12 July 1999

The Flight Of Lance Corporal Foote

Richard Hardin 

Major, United States Marine Corps, (Retired) 

I was an enlisted air traffic controller at EL Toro back in the early/mid 1980's. Due to my artistic skills (and the lack of PowerPoint) in those days, I was selected to help put together a "noise abatement" presentation for the Orange County Commissioners. I know all too well how we were weaseled out of the hole. I suppose that's "progress." 

I think the most interesting story was one of the night of 04 July, 1986. It was about midnight when I heard an A-4 depart the field. I was wondering who had the "huevos" to do a "closed field departure." Must have been someone really important I surmised from my base-housing quarters located off the departure end of "7 duals."

About two hours later, I was awakened by an A-4 circling the field (what turned out to be four times). All I could think of was that someone must have been called in to turn on the field lighting.

Well, this turned out to be the famous/infamous LCpl Foote, an A-4 mech, part-time Mercury refueling employee, and honest-to-God-world-class glider pilot.

As he was a part of the same parent squadron, Station Operations and Maintenance Squadron. I got some of the "good gouge" on his story.

Apparently, he had befriended some "important" folks on station who were also glider enthusiast. Being a celebrity of sorts in the glider community he managed to wrangle unlimited time on the A-4 simulator. Rumor had it that he had more time on the simulator than any "school-trained" active duty aviator.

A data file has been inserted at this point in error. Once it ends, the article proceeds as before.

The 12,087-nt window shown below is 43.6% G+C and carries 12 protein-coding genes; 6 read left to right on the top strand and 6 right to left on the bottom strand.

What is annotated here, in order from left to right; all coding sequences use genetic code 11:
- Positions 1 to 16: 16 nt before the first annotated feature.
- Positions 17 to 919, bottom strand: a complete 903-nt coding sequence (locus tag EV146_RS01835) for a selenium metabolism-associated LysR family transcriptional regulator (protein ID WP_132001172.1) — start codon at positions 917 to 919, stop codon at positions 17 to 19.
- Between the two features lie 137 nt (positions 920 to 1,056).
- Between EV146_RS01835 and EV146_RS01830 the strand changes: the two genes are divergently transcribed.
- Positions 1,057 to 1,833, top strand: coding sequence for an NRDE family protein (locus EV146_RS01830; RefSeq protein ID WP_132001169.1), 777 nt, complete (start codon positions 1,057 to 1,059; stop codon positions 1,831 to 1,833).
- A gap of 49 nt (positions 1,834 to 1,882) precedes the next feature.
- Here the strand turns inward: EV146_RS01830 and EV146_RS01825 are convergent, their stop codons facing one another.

He had been trying to acquire a high altitude suit for another altitude record. Before this happened, he got a form of high altitude (hypoxia) sickness similar to the bends. The flight surgeon informed him that he would never fly for the military. His dreams shattered.

So after some deliberation, he decided that he would have his flight with the military even if it was "just one." So on the night of 04 July, LCpl Foote reestablished the enlisted flying program by taking an A-4 out for a taxi test and took off from El Toro - closed field. No one had raised an eyebrow.

He flew out over one of the restricted areas for about an hour and a half then returned to make four passes over NZJ then landed on 36 left without the benefit of any airfield lighting or control.

The M.P.'s apparently did not have there attention drawn until a second or third pass in the pattern had been completed. If he could have made a straight-in, full stop no one would ever have known . . . but then no one would ever believe his story . . . He had already taxied to the flight-line and was in the process of securing the aircraft before the "officials" figured out exactly where they needed to go to greet and question the arriving "aviator."

While in the brig, LCpl Foote was somewhat of a cult hero among officers and enlisted alike. Many officers made comments in jest that, " . . . they should just let him out and pin some gold bars and wings on him . . . he just save the Corps million of dollars in flight training . . ." There were book contracts and movie rights signed while he was incarcerated there at El Toro.